I know how hard it is to get young kids out of the house to go somewhere - even quick outings require you to pack enough snacks, diapers, and toys to make you think you’ll be gone for a week. And who wants to wrestle kids in and out of carseats just to find out that your destination isn’t kid-friendly? That’s why I’ve decided to visit Triangle area sites to see if they’re worth your trip. I won’t use a rating system but I’ll try to describe what you’ll see well enough for you to decide if your kids would find it interesting. I’ll also give you the heads up on bathrooms, stroller accessibility and any other SNAFUs I encounter.


African American Cultural Complex - Raleigh

Complex Website

       MLK Day found my preschooler, my infant and I at the African American Cultural Complex - an independent museum established by Dr. E. B. Palmer at his residence in Raleigh to address the lack of African American history presented in most museums. Because the Complex is also a private residence, visitors must call and make an appointment to come.

      We arrived at our scheduled tour time, I in my regular street attire, and my preschooler in this past year's Halloween costume that she insisted on wearing (she was Jessie the Cowgirl from Toy Story). We were led into the house by Dr. Palmer's school-age grandchildren who apparently know the tour so well that they started the introductory video for us while we waited for their grandfather.

     Once Dr. Palmer arrived he led us outside onto a paved walking path through the backyard that led first to a small structure about the size of a hotel room. Inside - where it was just as cold as it was outside - were walls lined with photographs, drawings, and placards. The far wall displayed many common items that were invented by African Americans. Dr. Palmer took time to highlight a few such inventions like the  bag phone (for those not old enough to remember, this was the precursor to today's cell phone).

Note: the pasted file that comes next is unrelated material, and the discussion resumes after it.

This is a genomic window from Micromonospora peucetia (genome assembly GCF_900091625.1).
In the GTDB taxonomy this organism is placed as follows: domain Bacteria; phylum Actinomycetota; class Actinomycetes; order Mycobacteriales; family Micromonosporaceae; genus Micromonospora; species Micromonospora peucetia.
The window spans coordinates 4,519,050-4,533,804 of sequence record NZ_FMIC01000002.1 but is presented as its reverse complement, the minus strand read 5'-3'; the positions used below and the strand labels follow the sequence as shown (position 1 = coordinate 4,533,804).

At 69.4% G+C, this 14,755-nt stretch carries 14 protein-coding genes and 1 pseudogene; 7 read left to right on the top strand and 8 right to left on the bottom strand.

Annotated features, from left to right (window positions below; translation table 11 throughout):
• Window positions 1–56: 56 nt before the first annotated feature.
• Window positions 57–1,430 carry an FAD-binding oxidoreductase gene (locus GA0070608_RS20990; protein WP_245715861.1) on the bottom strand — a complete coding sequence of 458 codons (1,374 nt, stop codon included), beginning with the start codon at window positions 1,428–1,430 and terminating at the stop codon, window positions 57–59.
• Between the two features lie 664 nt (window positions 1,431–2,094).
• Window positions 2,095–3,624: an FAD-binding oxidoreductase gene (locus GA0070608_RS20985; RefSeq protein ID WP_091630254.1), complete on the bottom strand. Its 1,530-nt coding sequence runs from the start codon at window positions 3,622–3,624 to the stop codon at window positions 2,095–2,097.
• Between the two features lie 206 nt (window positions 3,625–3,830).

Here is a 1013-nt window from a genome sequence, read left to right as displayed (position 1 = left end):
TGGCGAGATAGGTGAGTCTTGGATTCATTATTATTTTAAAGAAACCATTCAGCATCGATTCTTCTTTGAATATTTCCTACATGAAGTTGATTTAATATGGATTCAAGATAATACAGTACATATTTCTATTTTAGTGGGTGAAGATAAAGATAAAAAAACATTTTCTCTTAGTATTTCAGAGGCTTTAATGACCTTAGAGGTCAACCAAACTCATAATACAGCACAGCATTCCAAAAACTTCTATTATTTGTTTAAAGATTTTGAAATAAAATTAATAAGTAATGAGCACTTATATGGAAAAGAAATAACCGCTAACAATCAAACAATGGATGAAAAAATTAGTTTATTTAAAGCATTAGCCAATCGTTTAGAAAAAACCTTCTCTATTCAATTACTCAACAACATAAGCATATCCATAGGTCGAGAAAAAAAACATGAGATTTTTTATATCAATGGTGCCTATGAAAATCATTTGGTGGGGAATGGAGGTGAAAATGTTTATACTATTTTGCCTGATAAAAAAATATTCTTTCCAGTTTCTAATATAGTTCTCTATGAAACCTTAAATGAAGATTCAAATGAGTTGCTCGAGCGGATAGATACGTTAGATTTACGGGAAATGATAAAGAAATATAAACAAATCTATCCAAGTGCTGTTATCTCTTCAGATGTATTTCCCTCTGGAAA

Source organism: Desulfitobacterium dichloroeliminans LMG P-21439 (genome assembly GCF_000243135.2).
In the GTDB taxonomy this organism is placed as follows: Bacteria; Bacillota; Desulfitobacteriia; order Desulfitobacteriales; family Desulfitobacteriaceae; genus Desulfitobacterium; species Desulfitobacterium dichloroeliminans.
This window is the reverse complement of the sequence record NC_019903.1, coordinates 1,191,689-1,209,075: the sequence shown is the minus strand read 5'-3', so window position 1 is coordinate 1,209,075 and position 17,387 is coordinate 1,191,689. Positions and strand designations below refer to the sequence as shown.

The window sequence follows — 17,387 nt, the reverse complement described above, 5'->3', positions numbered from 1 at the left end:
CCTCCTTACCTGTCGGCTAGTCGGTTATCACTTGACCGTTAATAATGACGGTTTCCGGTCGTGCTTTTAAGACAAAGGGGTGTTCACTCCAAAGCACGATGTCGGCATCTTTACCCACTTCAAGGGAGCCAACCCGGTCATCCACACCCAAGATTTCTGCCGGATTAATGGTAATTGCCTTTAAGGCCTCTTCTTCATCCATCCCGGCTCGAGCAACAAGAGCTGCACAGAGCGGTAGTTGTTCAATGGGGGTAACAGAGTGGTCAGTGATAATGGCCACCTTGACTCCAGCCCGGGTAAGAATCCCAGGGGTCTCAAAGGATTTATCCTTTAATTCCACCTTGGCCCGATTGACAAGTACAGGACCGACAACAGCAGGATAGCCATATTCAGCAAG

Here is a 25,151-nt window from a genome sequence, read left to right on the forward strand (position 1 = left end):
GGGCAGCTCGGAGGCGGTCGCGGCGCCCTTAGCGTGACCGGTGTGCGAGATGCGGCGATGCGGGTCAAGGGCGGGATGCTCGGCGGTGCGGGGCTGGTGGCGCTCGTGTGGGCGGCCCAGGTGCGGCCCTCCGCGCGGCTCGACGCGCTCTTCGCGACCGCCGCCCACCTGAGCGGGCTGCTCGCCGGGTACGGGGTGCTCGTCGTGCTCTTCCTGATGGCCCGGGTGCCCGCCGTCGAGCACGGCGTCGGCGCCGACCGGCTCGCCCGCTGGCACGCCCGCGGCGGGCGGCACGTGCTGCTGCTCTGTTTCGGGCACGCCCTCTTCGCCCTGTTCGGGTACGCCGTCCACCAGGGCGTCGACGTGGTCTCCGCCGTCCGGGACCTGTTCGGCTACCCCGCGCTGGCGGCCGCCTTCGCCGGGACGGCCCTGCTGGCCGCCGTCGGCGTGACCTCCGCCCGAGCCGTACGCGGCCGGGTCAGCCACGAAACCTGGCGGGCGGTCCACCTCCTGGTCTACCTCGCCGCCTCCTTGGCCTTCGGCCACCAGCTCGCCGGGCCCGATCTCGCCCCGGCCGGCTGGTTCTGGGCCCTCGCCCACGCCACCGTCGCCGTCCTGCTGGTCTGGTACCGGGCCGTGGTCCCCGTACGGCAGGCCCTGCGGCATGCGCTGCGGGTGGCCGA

After leaving this building, we meandered down the path to the next 'house.' We could see the amphitheater to our left where summer performances of The Amistad are staged. In this next building there were photos of African Americans in law enforcement and rescue professions. A firefighter's uniform and gear hung in one display case.

      The final structure on the property highlighted African American cowboys, the Philadelphia born architect behind Duke University's characteristic architecture, and the historically black colleges and universities.

      The Complex may be short on actual artifacts, but the real treasure is Dr. Palmer's knowledge of African American history. Your reward for visiting is simply to listen to Dr. Palmer as he presents information on the various topics covered at the Complex. Feel free to ask questions because he will most likely know the answer and be able to share even more relevant information.

     This is not the most child-friendly Museum. In fact, I'm very glad that I left my toddler at home because he would not have been able to just sit and listen. Dr. Palmer has dreams for the future of this Complex, but at the present time there are no hands-on exhibits or activities for children. So unless you have school-age kids, I'd recommend skipping this attraction.

      All that being said, while listening to Dr. Palmer I noticed a definite lengthening of my preschooler's attention span. I can see the effect that school is having on her in that she's able to sit relatively still and quiet for longer periods while an adult is talking. It's amazing to see this kind of development in your own children.

A display of various home and farming implements

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